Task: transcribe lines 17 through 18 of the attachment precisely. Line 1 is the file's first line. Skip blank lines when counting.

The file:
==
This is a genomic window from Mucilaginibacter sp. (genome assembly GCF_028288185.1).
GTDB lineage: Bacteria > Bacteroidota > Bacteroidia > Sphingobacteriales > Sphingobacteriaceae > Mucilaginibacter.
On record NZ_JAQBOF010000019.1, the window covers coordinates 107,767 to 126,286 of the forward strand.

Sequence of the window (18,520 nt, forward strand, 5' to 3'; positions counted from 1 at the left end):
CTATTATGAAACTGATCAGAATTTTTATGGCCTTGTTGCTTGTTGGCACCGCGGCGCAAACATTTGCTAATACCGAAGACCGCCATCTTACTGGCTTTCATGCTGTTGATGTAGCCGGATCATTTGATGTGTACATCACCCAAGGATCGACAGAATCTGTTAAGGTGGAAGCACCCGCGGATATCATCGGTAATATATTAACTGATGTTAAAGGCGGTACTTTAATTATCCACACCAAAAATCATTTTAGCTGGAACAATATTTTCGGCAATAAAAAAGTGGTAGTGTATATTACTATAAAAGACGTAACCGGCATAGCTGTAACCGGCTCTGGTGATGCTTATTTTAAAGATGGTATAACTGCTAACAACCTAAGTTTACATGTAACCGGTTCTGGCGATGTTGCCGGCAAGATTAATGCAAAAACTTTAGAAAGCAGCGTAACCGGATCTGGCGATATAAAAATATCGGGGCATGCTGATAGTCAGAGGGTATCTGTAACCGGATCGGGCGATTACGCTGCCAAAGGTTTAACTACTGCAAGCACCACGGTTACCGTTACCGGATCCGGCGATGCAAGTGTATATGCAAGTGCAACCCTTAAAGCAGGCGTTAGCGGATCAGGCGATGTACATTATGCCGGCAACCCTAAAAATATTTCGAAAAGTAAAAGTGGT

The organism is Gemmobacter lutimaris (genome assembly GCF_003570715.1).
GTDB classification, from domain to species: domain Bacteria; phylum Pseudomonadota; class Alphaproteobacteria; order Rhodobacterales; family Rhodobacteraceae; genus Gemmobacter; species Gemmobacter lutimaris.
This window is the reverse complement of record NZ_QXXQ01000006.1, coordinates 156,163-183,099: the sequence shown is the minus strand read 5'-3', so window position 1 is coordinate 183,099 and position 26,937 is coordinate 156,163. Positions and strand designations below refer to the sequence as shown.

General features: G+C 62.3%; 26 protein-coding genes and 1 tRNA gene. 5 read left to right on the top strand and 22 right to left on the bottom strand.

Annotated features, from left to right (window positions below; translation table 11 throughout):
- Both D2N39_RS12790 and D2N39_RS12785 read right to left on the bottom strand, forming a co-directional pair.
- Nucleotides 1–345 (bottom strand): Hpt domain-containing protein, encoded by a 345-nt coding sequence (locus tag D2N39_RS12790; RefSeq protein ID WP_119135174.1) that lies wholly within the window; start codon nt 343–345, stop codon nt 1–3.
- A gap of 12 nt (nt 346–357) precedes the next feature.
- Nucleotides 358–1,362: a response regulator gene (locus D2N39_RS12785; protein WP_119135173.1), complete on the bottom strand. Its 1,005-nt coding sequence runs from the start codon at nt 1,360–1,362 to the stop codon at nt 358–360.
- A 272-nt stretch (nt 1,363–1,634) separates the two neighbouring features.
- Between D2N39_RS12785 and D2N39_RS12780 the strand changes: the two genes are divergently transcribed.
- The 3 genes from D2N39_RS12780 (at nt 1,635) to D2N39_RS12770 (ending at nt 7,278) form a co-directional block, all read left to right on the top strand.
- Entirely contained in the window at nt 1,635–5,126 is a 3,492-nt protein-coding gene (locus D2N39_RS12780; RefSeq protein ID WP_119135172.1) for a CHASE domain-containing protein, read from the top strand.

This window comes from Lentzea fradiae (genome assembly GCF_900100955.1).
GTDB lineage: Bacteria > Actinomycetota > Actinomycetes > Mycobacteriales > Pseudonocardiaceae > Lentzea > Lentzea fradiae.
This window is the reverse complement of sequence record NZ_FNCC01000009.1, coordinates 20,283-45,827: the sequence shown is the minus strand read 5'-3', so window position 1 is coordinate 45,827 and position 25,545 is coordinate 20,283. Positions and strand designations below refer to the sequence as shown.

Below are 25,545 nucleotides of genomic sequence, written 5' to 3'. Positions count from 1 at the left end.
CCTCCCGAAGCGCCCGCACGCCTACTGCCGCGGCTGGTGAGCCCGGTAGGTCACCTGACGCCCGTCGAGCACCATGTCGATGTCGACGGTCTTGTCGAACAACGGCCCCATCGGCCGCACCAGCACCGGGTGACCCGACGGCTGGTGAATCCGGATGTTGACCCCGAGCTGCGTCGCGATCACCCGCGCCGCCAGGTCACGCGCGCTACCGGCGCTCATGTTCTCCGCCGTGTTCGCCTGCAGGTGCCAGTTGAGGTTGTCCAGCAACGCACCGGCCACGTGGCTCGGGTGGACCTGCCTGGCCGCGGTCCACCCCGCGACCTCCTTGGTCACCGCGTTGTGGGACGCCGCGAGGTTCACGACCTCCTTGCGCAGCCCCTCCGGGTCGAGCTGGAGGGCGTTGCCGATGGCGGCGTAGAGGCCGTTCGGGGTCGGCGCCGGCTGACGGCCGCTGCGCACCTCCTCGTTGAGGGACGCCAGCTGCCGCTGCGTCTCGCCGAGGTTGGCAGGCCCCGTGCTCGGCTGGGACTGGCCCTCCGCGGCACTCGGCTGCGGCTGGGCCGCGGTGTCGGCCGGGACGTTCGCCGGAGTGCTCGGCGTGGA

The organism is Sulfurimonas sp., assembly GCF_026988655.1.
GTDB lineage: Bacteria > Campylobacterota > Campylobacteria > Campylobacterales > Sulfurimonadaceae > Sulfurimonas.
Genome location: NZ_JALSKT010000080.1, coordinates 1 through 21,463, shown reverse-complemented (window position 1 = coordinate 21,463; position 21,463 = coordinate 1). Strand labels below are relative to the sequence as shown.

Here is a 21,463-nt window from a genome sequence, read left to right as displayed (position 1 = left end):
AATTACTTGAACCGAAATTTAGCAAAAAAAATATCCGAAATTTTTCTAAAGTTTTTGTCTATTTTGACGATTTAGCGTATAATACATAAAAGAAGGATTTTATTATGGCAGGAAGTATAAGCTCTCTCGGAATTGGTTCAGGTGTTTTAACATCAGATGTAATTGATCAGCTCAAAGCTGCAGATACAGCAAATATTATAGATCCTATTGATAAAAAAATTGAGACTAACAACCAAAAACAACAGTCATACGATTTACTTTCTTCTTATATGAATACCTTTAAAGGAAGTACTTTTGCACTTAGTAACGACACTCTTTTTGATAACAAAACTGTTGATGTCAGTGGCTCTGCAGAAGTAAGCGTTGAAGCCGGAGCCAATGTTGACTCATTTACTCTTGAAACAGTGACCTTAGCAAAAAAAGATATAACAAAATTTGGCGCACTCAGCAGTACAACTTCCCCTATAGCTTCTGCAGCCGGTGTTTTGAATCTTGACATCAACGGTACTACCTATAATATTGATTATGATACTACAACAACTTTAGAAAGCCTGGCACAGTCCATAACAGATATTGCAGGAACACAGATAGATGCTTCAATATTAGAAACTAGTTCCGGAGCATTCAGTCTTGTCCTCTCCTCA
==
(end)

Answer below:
- The 3 genes from D2N39_RS12780 (at nt 1,635) to D2N39_RS12770 (ending at nt 7,278) form a co-directional block, all read left to right on the top strand.
- Entirely contained in the window at nt 1,635–5,126 is a 3,492-nt protein-coding gene (locus D2N39_RS12780; RefSeq protein ID WP_119135172.1) for a CHASE domain-containing protein, read from the top strand.